Spain faces union protest over deficit cap law
Spain's government faced mass union protests Tuesday over a law enshrining balanced budgets in the constitution in an urgent response to the unfolding eurozone debt crisis.
Major unions -- the Labour Union and General Workers Union -- vowed to hold an evening rally in the heart of the capital to demand a referendum before the constitution is changed.
"We are hoping for a demonstration joined by thousands of people," said Labour Union spokesman Luis Maria Gonzalez.
"More than anything it is to demand a referendum," he said.
Under the constitutional change, Spain must stick to a long-term deficit cap except in times of natural disaster, recession, or extraordinary emergencies and even then only with approval of the lower house of parliament.
An accompanying law to be enacted by June 30 next year would set the actual figure for the structural deficit at 0.4 percent of annual gross domestic product from 2020.
Although unions oppose the change, it easily swept through the lower house with support from both the ruling Socialists and conservative opposition Popular Party.
It is expected to cruise through a Senate vote Wednesday.
There will then be a 15-day period during which a referendum can be forced if it garners the support of 10 percent of either house.
Unions say a referendum can easily be organised during November 20 general elections, which the Popular Party is widely expected to win.
Even as Spain pushed through its own reforms, it pointed the finger at Greece and Italy for battering market confidence by failing to meet their deficit-cutting targets.
"We are living through economic turbulence which is evident every day," chief government spokesman Jose Blanco told Telecinco television.
"We are very worried because some countries are having a very bad time and are not meeting their targets -- Greece, Italy and its adjustment plan which it then went back on within days," Blanco said.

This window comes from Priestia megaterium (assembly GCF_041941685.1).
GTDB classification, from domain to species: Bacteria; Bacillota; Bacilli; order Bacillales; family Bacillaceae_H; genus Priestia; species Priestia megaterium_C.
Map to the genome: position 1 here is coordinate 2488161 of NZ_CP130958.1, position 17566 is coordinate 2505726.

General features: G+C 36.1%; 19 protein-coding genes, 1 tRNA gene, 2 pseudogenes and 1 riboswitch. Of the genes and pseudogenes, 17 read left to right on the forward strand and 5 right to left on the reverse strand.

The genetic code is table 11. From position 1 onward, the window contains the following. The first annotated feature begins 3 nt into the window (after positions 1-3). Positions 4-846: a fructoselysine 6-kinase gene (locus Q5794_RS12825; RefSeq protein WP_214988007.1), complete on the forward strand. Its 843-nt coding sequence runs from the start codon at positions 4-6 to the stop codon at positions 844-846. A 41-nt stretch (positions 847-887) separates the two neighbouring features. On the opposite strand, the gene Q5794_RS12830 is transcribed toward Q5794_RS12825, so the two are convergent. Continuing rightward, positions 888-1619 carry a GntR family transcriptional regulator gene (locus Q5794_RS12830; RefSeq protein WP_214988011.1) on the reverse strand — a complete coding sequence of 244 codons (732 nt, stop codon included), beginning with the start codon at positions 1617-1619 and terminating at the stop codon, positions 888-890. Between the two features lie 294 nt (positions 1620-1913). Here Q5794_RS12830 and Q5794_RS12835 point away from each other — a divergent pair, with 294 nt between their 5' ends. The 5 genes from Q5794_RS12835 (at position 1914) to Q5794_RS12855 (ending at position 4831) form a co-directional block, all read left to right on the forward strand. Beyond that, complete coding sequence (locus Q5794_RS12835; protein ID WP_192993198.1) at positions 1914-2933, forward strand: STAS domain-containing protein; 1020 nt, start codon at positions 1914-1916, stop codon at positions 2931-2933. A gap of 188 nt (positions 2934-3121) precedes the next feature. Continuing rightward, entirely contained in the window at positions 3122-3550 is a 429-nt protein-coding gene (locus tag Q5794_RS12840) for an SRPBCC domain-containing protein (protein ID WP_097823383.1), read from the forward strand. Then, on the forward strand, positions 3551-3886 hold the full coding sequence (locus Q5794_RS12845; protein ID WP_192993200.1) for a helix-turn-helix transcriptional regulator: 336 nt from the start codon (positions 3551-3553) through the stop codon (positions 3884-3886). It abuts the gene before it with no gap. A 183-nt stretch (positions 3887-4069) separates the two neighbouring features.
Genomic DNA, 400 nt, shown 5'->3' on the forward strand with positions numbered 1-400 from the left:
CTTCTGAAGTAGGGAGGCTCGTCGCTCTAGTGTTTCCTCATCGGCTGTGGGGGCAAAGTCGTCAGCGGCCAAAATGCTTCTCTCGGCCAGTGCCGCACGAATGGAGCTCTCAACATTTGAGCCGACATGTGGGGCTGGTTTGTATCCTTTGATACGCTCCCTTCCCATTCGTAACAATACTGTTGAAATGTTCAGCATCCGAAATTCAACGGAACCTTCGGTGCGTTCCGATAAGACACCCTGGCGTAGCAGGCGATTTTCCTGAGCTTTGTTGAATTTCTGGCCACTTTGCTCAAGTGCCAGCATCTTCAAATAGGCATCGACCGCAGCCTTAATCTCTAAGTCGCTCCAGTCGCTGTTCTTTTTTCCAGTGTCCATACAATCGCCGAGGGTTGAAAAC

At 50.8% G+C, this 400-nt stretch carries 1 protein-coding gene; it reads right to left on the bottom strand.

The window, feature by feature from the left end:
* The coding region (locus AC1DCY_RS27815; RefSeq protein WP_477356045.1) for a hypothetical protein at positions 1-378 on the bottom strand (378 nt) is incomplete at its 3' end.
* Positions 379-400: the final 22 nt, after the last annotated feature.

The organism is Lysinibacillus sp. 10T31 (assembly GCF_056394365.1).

"That affects the decision of the markets that have to buy our debt and that is what puts us in a period of a certain instability," he said.
Greece conceded this month it would have to revise its public deficit target for this year, a key condition for funding from a 110-billion-euro ($158-billion) international bailout loan agreed last year.
Italy announced a 45.5-billion-euro austerity package last month but has since withdrawn plans to trim pension costs, scrapped plans to tax high earners and eased planned cuts in local government. It restored some of those measures on Tuesday.
As Spain levelled criticism at its neighbours, it was forced to deny that it had been on the verge of needing a financial rescue itself.
"At no point have we been on the verge of being rescued," Finance Minister Elena Salgado told state radio RNE.
"Like other countries we suffered debt market tensions in August and that led to the ECB intervening, but since then we have been very far from a rescue," she said.
A day earlier a union leader had claimed that Prime Minister Jose Luis Rodriguez Zapatero told unions August 17 that Spain was on the verge of a financial rescue.
But the Labour Union chief, Ignacio Fernandez Toxo, backtracked on Tuesday, saying Zapatero did not in fact use those words.
© 2011 AFP